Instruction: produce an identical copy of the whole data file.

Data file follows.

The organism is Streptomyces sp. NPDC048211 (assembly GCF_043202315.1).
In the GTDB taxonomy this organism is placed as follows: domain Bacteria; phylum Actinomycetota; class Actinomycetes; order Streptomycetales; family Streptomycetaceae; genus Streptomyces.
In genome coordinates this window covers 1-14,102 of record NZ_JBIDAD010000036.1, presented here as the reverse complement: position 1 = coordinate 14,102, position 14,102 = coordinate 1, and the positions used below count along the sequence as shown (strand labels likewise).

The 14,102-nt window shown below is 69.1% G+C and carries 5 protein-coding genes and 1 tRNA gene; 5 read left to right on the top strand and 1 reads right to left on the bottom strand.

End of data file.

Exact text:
The organism is Streptomyces sp. NPDC048211 (assembly GCF_043202315.1).
In the GTDB taxonomy this organism is placed as follows: domain Bacteria; phylum Actinomycetota; class Actinomycetes; order Streptomycetales; family Streptomycetaceae; genus Streptomyces.
In genome coordinates this window covers 1-14,102 of record NZ_JBIDAD010000036.1, presented here as the reverse complement: position 1 = coordinate 14,102, position 14,102 = coordinate 1, and the positions used below count along the sequence as shown (strand labels likewise).

The 14,102-nt window shown below is 69.1% G+C and carries 5 protein-coding genes and 1 tRNA gene; 5 read left to right on the top strand and 1 reads right to left on the bottom strand.